Library Journal Review

This examination of black nationalism in the theater focuses on lesser-known performers and works, like choreographer Aida Overton Walker and the pageant The Star of Ethiopia. Krasner paints a lively picture of the era, citing such choice events as Jack Johnson's prizefight and Shuffle Along, the most popular musical of the time. (LJ 10/1/02) (c) Copyright 2010. Library Journals LLC, a wholly owned subsidiary of Media Source, Inc. No redistribution permitted.

Choice Review

Successor to Krasner's award-winning Resistance, Parody, and Double Consciousness in African American Theatre, 1895-1910 (CH, Jul'99), this study identifies the period of the Harlem Renaissance as 1910-27 (others suggest the timeframe as the early 1920s to the early 1930s). Krasner's focus on drama and performance begins, after a defining opening chapter, with the 1910 Johnson and Jeffries prizefight and concludes with the musical Shuffle Along (seen first in 1921) and its offshoots and personalities. Rather than provide a survey of events between these two landmarks, Krasner (Yale Univ.) offers essays with extensive theoretical underpinning on specific moments and individuals that characterize "a time of paradoxes, with efforts demonstrating varying and sometimes startling successes." These--often affected by binaries (such as the philosophical differences of Alain Locke and W.E.B. DuBois)--include dancers Aida Overton Walker and Ethel Waters; Marcus Garvey parades and rhetoric; plays of Zora Neale Hurston and Angelina Weld Grimke (among others); Charles Gilpin's contradictory career, especially in The Emperor Jones; and The Star of Ethiopia pageants. Krasner's arguments are persuasive and engaging. Two caveats: the choice and size of font make the book difficult to read; the omission of a bibliography, despite extensive notes, is regrettable. ^BSumming Up: Recommended. Lower-division undergraduates through faculty. D. B. Wilmeth Brown University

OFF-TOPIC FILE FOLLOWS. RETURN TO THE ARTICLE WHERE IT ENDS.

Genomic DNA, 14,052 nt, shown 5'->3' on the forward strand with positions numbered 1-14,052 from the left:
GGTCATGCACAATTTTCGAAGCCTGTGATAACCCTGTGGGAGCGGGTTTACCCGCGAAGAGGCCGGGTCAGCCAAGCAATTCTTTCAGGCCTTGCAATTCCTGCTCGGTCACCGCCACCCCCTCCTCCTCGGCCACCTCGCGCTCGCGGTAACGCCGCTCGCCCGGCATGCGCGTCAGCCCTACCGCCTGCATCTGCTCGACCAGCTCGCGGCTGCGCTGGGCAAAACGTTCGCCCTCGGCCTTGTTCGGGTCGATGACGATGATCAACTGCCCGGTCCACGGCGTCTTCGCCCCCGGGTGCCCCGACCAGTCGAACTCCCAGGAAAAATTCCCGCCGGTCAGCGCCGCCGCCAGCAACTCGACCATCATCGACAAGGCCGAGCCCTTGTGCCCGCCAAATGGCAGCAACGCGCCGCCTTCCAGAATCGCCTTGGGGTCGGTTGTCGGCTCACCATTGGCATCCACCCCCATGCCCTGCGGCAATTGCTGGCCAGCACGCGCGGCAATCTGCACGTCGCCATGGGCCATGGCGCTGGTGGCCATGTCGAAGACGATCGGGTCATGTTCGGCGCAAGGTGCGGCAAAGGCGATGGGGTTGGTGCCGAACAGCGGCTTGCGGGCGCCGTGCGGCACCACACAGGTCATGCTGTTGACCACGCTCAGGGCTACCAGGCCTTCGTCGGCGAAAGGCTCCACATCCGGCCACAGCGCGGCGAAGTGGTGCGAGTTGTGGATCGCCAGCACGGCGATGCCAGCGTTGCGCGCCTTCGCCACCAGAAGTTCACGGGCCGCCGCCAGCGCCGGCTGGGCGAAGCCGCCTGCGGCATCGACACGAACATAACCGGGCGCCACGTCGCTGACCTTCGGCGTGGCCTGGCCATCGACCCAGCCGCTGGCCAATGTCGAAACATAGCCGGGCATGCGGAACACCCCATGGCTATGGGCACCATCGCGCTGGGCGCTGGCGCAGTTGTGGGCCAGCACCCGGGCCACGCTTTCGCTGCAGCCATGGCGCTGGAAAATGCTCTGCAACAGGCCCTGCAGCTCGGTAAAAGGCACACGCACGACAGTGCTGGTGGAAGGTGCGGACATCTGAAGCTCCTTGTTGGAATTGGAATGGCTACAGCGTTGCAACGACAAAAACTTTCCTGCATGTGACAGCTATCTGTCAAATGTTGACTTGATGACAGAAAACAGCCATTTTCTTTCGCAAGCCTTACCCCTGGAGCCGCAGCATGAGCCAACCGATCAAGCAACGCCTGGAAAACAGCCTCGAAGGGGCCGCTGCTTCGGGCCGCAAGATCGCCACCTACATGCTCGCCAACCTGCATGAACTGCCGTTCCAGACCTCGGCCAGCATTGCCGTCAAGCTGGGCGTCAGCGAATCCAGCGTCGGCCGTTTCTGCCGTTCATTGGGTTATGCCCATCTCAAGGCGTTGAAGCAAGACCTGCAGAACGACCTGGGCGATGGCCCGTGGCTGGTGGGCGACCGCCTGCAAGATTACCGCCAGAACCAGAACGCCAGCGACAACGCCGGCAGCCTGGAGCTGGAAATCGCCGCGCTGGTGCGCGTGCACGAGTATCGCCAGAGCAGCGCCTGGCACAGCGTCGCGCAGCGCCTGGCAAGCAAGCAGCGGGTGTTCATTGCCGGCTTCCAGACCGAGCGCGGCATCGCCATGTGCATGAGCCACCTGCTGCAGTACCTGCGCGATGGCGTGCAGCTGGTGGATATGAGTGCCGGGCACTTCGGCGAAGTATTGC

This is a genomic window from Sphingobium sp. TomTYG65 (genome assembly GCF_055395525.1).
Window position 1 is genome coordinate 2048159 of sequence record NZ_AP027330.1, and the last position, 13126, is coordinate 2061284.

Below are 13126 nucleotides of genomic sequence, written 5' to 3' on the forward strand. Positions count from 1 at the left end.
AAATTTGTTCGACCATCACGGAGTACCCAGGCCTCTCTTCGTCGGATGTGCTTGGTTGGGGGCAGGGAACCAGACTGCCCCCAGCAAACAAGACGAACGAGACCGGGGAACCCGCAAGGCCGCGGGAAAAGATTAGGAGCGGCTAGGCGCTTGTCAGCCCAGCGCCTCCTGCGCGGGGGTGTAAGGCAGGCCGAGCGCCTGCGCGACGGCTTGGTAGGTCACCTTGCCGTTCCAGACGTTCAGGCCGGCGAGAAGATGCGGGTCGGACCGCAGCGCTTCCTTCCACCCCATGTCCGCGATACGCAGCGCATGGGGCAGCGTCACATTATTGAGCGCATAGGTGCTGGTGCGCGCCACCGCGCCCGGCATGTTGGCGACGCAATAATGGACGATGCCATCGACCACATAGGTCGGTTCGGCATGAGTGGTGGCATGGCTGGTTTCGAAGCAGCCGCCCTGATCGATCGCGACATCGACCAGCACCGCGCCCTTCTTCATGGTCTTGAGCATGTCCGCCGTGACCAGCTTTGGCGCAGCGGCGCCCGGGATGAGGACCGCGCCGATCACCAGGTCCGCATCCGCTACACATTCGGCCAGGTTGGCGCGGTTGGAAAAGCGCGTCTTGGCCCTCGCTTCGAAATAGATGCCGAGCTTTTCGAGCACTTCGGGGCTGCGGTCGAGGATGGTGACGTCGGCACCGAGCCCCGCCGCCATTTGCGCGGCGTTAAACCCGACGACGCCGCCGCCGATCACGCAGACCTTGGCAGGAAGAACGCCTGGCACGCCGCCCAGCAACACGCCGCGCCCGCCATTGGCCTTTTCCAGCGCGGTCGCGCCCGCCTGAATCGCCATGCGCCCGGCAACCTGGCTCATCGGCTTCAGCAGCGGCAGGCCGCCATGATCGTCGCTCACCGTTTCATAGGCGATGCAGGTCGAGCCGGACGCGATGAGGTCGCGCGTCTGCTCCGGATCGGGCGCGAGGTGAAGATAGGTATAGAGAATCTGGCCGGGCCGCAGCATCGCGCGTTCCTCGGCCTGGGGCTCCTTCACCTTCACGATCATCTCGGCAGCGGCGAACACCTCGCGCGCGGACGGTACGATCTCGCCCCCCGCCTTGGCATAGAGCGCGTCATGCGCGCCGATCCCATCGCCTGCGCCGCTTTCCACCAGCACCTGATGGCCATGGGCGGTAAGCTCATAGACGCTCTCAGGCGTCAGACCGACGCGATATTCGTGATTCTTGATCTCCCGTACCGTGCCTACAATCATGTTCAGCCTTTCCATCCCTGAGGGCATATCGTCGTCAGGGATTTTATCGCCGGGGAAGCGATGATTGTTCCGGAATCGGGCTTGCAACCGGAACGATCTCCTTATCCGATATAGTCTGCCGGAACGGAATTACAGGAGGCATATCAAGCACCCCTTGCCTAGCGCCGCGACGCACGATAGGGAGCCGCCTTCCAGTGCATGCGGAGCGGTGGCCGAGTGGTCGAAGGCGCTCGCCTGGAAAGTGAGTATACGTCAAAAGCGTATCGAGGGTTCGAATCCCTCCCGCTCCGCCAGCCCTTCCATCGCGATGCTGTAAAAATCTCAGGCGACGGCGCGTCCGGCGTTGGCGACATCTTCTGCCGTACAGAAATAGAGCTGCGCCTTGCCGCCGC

Table of Contents

Acknowledgementsp. xi
Chapter 1 African American Performance in the Harlem Renaissancep. 1
Part I 1910-1918
Chapter 2 Men in Black and White: Race and Masculinity in the Heavyweight Title Fight of 1910p. 17
Chapter 3 Exoticism, Dance, and Racial Myths: Modern Dance and the Class Divide in the Choreography of Aida Overton Walker and Ethel Watersp. 55
Chapter 4 "The Pageant Is the Thing": Black Nationalism and The Star of Ethiopiap. 81
Part II Black Drama
Chapter 5 Walter Benjamin and the Lynching Play: Mourning and Allegory in Angelina Weld Grimke's Rachelp. 97
Chapter 6 Migration, Fragmentation, and Identity: Zora Neale Hurston's Color Struck and the Geography of the Harlem Renaissancep. 113
Chapter 7 The Wages of Culture: Alain Locke and the Folk Dramas of Georgia Douglas Johnson and Willis Richardsonp. 131
Part III 1918-1927
Chapter 8 "In the Whirlwind and the Storm": Marcus Garvey and the Performance of Black Nationalismp. 167
Chapter 9 Whose Role Is It, Anyway?: Charles Gilpin and the Harlem Renaissancep. 189
Chapter 10 "What Constitutes a Race Drama and How May We Know It When We Find It?": The Little Theatre Movement and the Black Public Spherep. 207
Chapter 11 Shuffle Along and the Quest for Nostalgia: Black Musicals of the 1920sp. 239
Chapter 12 Conclusion: The End of "Butter Side Up"p. 289
Notesp. 293
Indexp. 357